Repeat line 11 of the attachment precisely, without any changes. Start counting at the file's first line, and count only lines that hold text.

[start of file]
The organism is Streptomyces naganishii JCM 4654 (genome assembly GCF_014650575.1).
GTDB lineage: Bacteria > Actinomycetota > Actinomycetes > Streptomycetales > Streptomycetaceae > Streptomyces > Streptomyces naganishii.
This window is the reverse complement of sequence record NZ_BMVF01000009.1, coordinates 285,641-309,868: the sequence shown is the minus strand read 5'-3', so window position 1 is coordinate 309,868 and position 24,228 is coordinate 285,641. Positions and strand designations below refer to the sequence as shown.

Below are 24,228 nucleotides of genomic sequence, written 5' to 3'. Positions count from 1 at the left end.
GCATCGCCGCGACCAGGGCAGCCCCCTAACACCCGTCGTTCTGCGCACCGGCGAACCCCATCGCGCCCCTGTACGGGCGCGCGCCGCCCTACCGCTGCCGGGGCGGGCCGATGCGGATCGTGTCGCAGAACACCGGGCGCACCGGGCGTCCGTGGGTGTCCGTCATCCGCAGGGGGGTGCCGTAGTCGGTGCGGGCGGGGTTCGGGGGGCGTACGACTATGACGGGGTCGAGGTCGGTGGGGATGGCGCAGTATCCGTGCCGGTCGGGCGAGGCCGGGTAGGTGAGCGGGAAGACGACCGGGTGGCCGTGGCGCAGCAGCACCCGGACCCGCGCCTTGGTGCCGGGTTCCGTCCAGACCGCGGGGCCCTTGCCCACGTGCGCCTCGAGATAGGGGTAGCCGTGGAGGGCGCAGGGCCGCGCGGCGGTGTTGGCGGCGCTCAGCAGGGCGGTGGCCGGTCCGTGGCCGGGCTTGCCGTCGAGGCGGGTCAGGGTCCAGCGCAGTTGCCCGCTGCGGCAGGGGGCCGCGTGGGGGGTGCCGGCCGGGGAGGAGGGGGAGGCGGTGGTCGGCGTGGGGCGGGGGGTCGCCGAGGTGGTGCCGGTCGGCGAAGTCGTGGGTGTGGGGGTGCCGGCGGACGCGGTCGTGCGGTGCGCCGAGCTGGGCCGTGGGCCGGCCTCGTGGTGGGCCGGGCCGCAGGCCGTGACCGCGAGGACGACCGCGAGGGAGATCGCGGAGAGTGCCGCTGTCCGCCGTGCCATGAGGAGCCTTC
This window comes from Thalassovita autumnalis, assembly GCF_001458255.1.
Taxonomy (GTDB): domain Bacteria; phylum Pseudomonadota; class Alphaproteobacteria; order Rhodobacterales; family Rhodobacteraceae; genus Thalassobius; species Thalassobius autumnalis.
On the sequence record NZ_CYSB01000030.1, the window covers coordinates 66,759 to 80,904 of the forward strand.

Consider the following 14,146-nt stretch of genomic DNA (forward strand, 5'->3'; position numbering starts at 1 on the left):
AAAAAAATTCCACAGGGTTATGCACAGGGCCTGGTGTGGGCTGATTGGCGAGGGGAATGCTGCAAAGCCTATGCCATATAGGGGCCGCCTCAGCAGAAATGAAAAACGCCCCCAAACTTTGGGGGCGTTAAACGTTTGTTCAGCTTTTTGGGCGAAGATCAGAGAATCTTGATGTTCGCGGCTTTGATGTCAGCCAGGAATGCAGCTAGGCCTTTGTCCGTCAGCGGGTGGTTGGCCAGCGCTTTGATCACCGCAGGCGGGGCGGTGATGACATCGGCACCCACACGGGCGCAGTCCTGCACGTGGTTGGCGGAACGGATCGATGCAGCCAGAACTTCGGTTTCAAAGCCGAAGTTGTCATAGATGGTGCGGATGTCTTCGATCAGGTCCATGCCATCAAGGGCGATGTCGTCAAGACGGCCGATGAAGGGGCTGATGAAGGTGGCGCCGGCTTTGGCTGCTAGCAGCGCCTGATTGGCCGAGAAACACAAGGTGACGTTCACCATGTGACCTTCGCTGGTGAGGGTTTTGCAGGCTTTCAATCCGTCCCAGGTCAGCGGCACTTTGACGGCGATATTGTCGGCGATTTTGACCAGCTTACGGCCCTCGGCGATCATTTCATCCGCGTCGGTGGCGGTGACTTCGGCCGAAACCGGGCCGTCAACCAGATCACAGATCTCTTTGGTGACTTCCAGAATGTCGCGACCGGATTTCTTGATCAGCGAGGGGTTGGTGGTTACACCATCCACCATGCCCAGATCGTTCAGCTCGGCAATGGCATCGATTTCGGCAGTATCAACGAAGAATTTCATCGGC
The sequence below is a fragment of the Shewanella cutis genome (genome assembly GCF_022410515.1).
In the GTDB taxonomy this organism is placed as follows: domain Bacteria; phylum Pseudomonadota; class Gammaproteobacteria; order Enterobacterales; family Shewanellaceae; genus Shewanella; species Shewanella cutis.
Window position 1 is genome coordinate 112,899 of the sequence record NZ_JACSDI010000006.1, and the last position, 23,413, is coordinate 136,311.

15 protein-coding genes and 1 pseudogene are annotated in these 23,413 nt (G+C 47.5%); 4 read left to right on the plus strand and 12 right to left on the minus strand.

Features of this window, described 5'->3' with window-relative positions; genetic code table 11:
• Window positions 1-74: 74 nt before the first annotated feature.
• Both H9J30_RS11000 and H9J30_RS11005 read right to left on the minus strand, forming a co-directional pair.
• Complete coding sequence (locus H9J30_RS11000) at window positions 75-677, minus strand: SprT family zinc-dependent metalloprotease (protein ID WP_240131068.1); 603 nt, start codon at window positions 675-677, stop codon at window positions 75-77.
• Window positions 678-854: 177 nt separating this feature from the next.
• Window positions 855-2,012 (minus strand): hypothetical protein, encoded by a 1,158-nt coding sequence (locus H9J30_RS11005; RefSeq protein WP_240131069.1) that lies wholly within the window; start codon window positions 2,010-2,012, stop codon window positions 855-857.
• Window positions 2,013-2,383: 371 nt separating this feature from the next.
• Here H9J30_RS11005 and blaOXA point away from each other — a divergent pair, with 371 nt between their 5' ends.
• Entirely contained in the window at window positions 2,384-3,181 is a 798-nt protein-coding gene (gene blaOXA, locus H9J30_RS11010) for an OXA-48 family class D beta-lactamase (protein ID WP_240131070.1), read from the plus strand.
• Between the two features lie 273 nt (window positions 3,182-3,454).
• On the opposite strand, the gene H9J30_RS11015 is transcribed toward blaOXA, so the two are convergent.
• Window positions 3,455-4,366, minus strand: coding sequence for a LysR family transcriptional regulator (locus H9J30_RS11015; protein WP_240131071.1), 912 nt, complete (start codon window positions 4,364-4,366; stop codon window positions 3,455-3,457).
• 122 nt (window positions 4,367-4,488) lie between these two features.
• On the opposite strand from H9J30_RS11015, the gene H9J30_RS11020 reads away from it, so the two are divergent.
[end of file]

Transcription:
The sequence below is a fragment of the Shewanella cutis genome (genome assembly GCF_022410515.1).